She was hand picked by the mayor to fire the police chief, the former manager alleged

In a sworn statement, former North Bay Village Manager Marlen Martell confirmed what many in the village had always suspected. When Martell was hired last year, she said then-mayor Connie Leon-Kreps expected Martell to use her new position to fire then-police chief Carlos Noriega.

At the time, Noriega was investigating the mayor in conjunction with an open extortion case.

“It wasn’t a condition [of employment]. It was more of an understanding,” said Martell in the deposition. She said the mayor was upset with Noriega and wanted him gone.

Martell was deposed as part of a lawsuit filed by Noriega against the village under the federal Whistleblower Protection Act. Noriega claims he was fired in April 2018 as retaliation for his involvement in investigating criminal allegations against Leon-Kreps and several of her friends. Although the extortion case was eventually thrown out by the State Attorney’s Office, a separate investigation by Noriega’s staff into her good friend Ana Watson resulted in Watson’s being charged with defrauding her condo association. The case is pending.

Leon-Kreps, who hit her term limit in November 2018 and is no longer mayor, denied there was bad blood between her and the chief. She also said she never pushed for Noriega’s termination. “It’s not my decision, it’s the manager’s decision,” Leon-Kreps said. “She [Martell] did consult me. She called me on several occasions expressing the issues she was having with Mr. Noriega.” Leon-Kreps said she didn’t know about Noriega’s whistleblower protections until after he was fired.

Martell was hired in March 2018 by a majority vote of the commission. Various commissioners testified that she had come with a “beautification” plan for the village that impressed them into voting for her.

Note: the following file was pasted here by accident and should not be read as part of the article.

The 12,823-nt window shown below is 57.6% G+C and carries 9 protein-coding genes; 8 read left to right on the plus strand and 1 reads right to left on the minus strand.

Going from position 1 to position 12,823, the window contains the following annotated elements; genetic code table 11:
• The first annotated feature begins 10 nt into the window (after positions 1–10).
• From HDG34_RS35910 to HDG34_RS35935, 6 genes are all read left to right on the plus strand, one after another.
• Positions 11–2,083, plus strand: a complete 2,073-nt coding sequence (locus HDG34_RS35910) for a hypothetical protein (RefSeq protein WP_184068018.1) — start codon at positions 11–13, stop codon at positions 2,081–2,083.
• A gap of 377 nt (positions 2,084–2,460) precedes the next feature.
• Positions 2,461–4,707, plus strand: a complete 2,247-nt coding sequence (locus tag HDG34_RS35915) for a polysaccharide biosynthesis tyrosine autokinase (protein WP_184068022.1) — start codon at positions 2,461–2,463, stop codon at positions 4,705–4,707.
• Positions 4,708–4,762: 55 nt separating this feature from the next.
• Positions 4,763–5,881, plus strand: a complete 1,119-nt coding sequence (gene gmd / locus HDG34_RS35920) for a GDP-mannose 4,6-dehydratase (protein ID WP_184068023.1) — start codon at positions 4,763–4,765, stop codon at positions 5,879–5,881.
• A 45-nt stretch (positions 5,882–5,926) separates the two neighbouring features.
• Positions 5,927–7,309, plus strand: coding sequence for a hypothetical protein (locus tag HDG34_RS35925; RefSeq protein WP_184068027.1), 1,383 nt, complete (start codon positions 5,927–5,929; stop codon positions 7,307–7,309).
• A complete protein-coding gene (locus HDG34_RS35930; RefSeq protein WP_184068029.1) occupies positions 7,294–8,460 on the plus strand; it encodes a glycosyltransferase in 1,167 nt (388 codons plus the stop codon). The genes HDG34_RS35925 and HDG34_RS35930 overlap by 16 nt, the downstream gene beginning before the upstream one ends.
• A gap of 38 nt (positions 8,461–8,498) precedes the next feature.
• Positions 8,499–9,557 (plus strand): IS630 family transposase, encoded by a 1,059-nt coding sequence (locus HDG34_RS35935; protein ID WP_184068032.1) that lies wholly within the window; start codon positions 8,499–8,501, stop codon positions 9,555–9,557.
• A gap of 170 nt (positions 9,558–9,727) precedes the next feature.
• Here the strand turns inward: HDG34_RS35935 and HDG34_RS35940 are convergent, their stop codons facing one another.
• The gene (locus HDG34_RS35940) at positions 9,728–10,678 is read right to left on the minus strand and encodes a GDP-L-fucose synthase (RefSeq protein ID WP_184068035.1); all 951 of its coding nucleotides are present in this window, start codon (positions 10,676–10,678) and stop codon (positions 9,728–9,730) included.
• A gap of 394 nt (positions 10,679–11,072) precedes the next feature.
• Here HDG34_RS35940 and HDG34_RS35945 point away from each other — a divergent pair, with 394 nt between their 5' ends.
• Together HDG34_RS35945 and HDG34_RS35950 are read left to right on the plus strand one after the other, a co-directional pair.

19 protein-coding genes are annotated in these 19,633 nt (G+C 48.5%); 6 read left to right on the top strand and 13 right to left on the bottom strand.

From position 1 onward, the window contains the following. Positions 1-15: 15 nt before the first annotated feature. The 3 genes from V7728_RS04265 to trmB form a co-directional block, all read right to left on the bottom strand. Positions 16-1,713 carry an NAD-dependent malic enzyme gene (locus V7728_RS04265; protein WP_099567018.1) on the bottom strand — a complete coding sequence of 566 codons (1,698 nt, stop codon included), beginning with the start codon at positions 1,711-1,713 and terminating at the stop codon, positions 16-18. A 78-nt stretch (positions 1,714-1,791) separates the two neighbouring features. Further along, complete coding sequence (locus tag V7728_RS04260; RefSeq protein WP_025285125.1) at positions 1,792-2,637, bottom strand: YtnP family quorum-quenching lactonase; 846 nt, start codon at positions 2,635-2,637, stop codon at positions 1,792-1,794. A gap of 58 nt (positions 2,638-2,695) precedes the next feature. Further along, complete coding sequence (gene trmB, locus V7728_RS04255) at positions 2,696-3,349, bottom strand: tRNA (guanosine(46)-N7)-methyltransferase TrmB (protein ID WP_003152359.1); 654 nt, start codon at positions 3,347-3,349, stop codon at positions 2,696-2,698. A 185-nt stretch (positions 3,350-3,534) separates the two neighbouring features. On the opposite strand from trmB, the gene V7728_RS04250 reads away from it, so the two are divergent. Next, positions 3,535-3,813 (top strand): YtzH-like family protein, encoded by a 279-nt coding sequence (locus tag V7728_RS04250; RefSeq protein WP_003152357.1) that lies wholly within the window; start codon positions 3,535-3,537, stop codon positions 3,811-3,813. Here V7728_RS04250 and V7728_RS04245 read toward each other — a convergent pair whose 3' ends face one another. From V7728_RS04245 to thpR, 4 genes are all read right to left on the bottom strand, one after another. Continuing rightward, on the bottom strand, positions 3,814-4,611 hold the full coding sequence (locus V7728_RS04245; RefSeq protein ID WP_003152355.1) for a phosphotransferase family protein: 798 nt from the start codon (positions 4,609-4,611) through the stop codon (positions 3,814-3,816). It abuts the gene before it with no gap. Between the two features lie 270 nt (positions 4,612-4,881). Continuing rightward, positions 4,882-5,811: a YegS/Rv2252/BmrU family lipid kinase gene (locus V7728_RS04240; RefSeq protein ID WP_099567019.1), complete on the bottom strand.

However, Martell also testified that Leon-Kreps asked her to apply. She said Leon-Kreps knew she had always wanted to be a village manager, and despite Martell’s lack of direct experience, the mayor had called her specifically to encourage her to apply when the position became open in January 2018. Prior to even interviewing for the post, Martell said she had a series of meetings regarding Noriega’s termination — with Leon-Kreps, Village Attorney Norman Powell and lobbyist Mitch Edelstein who she called “instrumental” in bringing her to the village. They even had a replacement option lined up.

After just six days as village manager, Martell fired Noriega.

Martell maintained that she took that action for her own reasons and not due to external pressure. She also told the attorneys questioning her that if she had not fired Noriega, she was sure the mayor would have been mad.

“She had expressed to me that the chief was not acting properly … that he was trying to get her in jail, and therefore, he needed to go,” Martell said. “He was part of the previous administration so it was, like, a cleaning house.”

Finance Director Bert Wrains, who served as interim manager before Martell was hired, said he spoke to Martell about firing Noriega. “She didn’t say who, but she said she was being pressured into it from what I remember.”

Wrains said that Powell had approached him once about firing Noriega, too, when he was interim manager. Powell wrote at the time: “I am of the firm opinion that, at minimum, Mr. Noriega should be placed on paid administrative leave so the village can properly review several troubling matters concerning Mr. Noriega that have come to my attention since my appointment.”

An example of the “troubling matters” mentioned in several depositions: Noriega’s colleagues pitched in to buy him a puppy after he lost two dogs in six months. Noriega had failed to officially declare the puppy as a gift. Powell also told Wrains to fire the chief after he found out Noriega was on family medical leave to take care of his mother, who was ill. Wrains said he refused. Family medical leave is protected by federal employment law.

In his deposition, Powell denied that he had ever pushed Martell to fire Noriega but admitted to the conversation with Wrains, saying that he believed there were problems with Noriega’s performance.

Martell, after firing Noriega, also oversaw the firing of two police officers who had been investigating the mayor. In her deposition she said those firings were due to budget cuts. She said as the only part-time employees on staff, Tom Columbano and Sam Bejar were her only options for cuts. Both maintained they were fired for political reasons.

After just over three months on the job, Martell was also pushed out by the commission, led by Leon-Kreps. She left her post in the village with a $127,000 severance package, more than double what state law would require. In exchange, she waived her rights to sue the village. Martell is currently serving as an assistant clerk in the City of North Miami.

On Feb. 1, the village filed a motion to have Noriega’s case dismissed. The case is pending.